Effective Fenestration for Wellness and Energy Conservation

Strategies to connect to the outdoors, control energy flow, and maintain comfortable interiors
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Sponsored by Marvin, NanaWall Systems, and Saint-Gobain SageGlass
By Peter J. Arsenault, FAIA, NCARB, LEED AP

Learning Objectives:

  1. Identify and recognize the health, well-being, and energy aspects of providing natural daylight into buildings.
  2. Assess the advances and options in manufactured window units related to increasing daylight, providing a cleaner appearance, and better performance.
  3. Explain the significant design and performance aspects of opening glass walls used as fenestration in buildings.
  4. Describe the different methods of solar and daylight control that are possible through the use of electrochromic glazing.


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Providing fenestration in exterior walls is driven by a variety of factors. In some cases, it is a primary form giver in the design of a building and has certainly been the key to many approaches leading to award-winning designs. In the interest of promoting well-being and healthy environments, fenestration has also been seen as an essential component in that effort. At the same time, fenestration has been the focus of intense advancement and development to address the need for energy conservation in buildings. In this regard, bringing natural light into a building can be an energy saver by allowing artificial lighting to be switched off, as long as that natural light doesn’t overpower the interior and create glare or a light level that is too intense. On the other hand, fenestration can allow more heat loss than an insulated wall or too much heat gain from sunlight passing through the glazing, either of which could increase the need for energy to heat or cool a building. Recognizing this array of interconnected variables, manufacturers of fenestration products offer choices in how these products can be sized, specified, and assembled so that architects can select and customize their products to suit the overall design, human needs, and energy performance requirements of many different buildings. With all of these points in mind, this course will look at some of the driving forces behind incorporating fenestration into buildings, latest technologies and products available, and design approaches to help balance light, connectivity, and energy conservation.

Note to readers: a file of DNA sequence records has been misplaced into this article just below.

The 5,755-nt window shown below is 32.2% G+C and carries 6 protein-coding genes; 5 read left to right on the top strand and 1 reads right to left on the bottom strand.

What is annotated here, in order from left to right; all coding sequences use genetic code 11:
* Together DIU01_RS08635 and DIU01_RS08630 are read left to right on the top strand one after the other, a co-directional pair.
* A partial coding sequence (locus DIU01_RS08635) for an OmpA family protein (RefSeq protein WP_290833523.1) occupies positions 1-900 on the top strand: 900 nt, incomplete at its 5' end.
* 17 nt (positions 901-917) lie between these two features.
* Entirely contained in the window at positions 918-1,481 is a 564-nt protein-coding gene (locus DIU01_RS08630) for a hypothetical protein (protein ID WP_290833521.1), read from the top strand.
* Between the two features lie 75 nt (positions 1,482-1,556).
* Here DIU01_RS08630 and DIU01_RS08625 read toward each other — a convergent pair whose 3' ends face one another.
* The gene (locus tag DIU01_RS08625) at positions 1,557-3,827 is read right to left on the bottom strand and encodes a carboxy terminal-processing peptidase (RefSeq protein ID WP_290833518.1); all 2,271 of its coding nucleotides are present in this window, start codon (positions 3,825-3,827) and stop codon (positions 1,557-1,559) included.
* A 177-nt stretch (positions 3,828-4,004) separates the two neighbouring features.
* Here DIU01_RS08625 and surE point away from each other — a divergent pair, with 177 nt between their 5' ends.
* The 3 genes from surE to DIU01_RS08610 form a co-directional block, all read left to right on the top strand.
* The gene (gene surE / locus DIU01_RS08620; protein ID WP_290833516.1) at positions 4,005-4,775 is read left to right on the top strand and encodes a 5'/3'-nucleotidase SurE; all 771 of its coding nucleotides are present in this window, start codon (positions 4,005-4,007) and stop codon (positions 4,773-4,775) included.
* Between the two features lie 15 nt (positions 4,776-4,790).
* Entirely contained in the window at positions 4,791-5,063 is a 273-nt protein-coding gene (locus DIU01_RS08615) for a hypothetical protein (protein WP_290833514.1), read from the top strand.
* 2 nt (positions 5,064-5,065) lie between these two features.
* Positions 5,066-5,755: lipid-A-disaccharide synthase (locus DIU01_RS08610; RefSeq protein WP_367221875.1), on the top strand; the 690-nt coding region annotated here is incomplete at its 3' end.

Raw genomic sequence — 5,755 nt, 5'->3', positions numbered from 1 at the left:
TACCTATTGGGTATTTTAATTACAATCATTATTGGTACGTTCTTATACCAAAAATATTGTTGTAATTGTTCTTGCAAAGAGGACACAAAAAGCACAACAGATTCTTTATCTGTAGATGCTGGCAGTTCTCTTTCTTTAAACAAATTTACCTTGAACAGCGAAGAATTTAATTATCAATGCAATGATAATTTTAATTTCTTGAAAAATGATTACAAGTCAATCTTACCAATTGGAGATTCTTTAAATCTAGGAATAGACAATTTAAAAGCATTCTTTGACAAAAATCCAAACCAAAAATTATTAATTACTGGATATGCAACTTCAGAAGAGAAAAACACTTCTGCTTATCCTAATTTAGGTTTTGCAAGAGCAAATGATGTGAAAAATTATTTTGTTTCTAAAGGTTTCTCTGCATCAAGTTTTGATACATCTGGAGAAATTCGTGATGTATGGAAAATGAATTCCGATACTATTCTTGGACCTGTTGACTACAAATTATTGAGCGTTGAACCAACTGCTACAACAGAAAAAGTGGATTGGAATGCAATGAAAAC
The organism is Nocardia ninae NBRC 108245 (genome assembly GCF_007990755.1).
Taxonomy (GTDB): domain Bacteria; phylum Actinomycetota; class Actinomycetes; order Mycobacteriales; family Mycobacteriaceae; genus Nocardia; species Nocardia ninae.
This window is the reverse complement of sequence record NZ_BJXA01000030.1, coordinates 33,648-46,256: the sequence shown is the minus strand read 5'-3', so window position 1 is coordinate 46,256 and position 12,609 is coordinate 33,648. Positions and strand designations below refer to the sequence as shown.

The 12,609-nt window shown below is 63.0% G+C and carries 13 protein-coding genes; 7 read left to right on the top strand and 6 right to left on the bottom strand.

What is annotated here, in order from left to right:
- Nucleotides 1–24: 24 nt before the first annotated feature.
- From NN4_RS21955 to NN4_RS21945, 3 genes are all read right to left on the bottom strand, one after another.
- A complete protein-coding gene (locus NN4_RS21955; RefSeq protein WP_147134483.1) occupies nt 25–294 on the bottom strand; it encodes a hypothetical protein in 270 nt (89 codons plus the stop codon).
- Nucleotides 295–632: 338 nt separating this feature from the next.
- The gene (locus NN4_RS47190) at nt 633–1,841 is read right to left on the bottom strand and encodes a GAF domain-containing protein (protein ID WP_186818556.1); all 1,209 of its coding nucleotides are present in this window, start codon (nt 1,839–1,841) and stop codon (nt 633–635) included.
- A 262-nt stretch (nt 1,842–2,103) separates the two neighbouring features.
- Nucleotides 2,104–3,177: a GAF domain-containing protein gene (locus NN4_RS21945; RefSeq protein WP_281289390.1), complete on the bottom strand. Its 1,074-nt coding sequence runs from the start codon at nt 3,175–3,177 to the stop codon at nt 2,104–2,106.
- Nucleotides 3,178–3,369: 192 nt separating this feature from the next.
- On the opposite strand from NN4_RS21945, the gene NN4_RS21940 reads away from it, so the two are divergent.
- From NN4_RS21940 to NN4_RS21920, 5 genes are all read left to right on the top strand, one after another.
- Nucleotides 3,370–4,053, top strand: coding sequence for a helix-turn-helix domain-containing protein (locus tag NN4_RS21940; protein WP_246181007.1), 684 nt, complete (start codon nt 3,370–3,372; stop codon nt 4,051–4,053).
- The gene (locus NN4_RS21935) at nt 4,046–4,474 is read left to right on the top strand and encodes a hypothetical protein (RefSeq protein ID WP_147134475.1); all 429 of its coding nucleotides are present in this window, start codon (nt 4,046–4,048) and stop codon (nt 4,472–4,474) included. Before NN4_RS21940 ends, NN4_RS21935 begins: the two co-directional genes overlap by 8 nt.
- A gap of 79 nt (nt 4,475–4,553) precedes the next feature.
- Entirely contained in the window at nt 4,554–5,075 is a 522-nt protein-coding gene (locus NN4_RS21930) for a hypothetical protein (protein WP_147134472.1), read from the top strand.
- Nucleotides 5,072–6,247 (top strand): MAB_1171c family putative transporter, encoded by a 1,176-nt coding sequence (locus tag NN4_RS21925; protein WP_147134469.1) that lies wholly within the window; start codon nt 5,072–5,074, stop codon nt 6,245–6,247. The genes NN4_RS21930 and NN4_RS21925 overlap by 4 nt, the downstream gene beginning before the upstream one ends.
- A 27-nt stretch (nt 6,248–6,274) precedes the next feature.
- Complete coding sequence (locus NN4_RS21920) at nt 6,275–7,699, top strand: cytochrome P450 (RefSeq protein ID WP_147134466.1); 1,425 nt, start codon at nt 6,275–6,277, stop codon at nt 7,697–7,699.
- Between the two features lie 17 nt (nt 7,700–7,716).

Photo courtesy of Saint-Gobain SageGlass

Fenestration can be implemented in buildings in many different ways to achieve a design concept balanced with performance requirements for natural light, energy use, and weather resistance.

The Power of Light

Many people are attuned to the cultural sentiment for well-lit spaces, but some scientific evidence based on research indicates that increased exposure to light makes people more productive and improves their sense of well-being, therefore improving overall wellness.1 Some specific studies have also looked at particular aspects of the impact of natural light on people, such as the following.

  • Biophilic design: Human beings have moved relatively quickly from spending most of our time outdoors to most recently spending up to 97 percent of our time indoors.8 Nonetheless, we still have some psychological and deep-rooted connections to things in the natural world that have been traced to the earliest days of living on terrain like meadows and the savanna.2 Recognizing these connections has become the impetus behind an effort known as biophilic design.
  • Exposure to light: Exposure to natural light has been shown to play an important role in a healthy sleep/wake cycle. More specifically the rhythmic pattern of dawn, day, dusk, and night affects our inherent circadian rhythms, influencing us in physical, mental, and behavioral manners. The rhythms of light and darkness in a person’s environment are recognized by a type of receptor in our eyes, while the sun as a light source connects to our internal clocks, telling us when to wake and sleep.3,4
  • Lack of light: Research has shown that a lack of exposure to light can actually make people sick. In the 1980s, U.S. software firms discovered one of the most detrimental factors to engagement and productivity of their employees was a lack of natural daylight.5 Even worse, doctors began to diagnose patients who spent too much time in artificially lit, poorly ventilated spaces with Sick Building Syndrome, a condition affecting office workers that is attributed to unhealthy or stressful factors in the working environment.6 This has been recognized in Japan in a particular way where skyscrapers and intense urban density led to the concept of “nissho-ken,” which translates to “a right to sunlight.” After a string of “sunshine suits” in the late 1960s and early 1970s, more than 300 Japanese cities adopted “sunshine hour codes,” specifying penalties that developers must pay for casting shadows. “Sunshine is essential to a comfortable life,” the court opined, “and therefore a citizen’s right to enjoy sunshine at his home should be duly protected by law.’”7